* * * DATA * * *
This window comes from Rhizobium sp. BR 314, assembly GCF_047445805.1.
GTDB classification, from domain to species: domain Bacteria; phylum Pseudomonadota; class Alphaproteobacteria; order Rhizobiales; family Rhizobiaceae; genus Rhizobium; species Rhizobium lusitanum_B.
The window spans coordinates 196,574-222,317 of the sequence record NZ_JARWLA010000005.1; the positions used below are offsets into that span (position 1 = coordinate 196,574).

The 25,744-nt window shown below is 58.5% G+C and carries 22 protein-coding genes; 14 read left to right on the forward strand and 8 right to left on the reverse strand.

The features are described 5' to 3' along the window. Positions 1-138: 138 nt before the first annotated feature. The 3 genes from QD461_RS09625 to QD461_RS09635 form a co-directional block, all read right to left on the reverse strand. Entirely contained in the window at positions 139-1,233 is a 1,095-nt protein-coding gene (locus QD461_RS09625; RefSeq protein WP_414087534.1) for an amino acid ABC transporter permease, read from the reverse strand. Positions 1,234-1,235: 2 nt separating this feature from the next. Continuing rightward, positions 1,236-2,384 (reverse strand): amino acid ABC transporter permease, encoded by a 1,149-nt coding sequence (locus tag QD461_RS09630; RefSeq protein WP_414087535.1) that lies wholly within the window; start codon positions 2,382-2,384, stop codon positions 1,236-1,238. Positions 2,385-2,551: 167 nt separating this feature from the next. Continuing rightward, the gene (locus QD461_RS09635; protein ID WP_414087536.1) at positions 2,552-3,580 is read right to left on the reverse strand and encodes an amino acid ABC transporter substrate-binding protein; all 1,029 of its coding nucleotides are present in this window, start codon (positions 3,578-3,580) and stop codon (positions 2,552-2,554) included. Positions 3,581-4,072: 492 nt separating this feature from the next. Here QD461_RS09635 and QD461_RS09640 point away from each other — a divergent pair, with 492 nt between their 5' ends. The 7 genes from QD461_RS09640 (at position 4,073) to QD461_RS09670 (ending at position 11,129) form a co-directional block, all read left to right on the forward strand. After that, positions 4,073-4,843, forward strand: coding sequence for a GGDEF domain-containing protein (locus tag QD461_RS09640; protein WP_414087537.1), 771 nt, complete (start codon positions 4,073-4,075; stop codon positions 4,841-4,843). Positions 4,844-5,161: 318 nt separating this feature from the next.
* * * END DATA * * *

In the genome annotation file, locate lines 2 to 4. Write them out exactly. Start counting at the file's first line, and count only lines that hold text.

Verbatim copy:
GTDB classification, from domain to species: domain Bacteria; phylum Pseudomonadota; class Alphaproteobacteria; order Rhizobiales; family Rhizobiaceae; genus Rhizobium; species Rhizobium lusitanum_B.
The window spans coordinates 196,574-222,317 of the sequence record NZ_JARWLA010000005.1; the positions used below are offsets into that span (position 1 = coordinate 196,574).

The 25,744-nt window shown below is 58.5% G+C and carries 22 protein-coding genes; 14 read left to right on the forward strand and 8 right to left on the reverse strand.